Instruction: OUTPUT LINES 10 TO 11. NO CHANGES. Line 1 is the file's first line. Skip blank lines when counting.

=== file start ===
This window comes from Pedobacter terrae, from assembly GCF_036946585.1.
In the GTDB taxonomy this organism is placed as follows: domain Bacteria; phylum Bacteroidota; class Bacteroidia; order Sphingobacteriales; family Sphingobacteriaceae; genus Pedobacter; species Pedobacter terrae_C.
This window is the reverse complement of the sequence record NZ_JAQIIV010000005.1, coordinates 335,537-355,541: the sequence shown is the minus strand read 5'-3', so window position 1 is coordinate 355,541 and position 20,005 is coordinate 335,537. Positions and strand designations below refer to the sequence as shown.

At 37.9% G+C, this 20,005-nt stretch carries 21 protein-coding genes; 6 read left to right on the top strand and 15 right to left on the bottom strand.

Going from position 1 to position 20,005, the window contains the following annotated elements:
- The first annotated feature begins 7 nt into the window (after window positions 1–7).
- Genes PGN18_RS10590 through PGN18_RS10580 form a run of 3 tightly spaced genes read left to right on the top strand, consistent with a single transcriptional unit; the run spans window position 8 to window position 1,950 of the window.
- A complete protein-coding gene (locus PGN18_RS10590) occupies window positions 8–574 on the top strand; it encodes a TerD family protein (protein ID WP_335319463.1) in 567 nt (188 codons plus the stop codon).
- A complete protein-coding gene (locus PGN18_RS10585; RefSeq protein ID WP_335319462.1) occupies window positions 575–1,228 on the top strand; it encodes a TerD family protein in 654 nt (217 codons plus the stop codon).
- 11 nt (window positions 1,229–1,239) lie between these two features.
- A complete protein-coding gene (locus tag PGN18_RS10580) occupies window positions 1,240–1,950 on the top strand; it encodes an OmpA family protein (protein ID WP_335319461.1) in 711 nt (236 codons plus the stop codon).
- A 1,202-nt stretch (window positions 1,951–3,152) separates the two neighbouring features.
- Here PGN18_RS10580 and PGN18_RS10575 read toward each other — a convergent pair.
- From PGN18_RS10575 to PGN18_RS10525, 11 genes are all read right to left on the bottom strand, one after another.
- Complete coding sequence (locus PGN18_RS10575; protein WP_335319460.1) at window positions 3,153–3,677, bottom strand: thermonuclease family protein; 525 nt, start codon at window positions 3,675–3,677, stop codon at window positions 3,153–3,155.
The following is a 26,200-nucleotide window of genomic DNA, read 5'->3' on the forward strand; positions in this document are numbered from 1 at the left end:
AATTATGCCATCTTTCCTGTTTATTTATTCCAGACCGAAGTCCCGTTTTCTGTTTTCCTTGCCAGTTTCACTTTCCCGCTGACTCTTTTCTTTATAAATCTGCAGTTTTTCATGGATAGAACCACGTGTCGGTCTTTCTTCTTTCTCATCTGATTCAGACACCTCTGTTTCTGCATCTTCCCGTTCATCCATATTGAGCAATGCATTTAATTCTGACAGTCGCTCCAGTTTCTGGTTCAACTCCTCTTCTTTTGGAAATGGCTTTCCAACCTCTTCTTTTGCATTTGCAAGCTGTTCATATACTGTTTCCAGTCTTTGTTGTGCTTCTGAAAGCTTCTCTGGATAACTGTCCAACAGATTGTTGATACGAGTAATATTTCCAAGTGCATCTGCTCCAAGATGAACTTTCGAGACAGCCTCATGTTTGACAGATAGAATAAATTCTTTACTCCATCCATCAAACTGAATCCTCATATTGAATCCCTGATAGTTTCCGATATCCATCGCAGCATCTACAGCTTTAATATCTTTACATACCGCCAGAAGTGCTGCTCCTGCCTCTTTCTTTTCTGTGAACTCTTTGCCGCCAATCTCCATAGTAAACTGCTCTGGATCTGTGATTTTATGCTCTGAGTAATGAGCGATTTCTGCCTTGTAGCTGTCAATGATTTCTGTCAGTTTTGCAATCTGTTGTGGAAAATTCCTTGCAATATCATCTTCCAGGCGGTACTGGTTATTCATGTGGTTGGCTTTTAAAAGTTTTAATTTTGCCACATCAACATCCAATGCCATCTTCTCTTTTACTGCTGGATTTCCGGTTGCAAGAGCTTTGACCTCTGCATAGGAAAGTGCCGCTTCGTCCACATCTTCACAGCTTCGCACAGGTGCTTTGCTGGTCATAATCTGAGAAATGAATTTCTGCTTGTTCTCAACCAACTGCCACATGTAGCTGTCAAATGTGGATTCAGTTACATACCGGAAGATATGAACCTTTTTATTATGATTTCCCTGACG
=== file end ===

- 11 nt (window positions 1,229–1,239) lie between these two features.
- A complete protein-coding gene (locus tag PGN18_RS10580) occupies window positions 1,240–1,950 on the top strand; it encodes an OmpA family protein (protein ID WP_335319461.1) in 711 nt (236 codons plus the stop codon).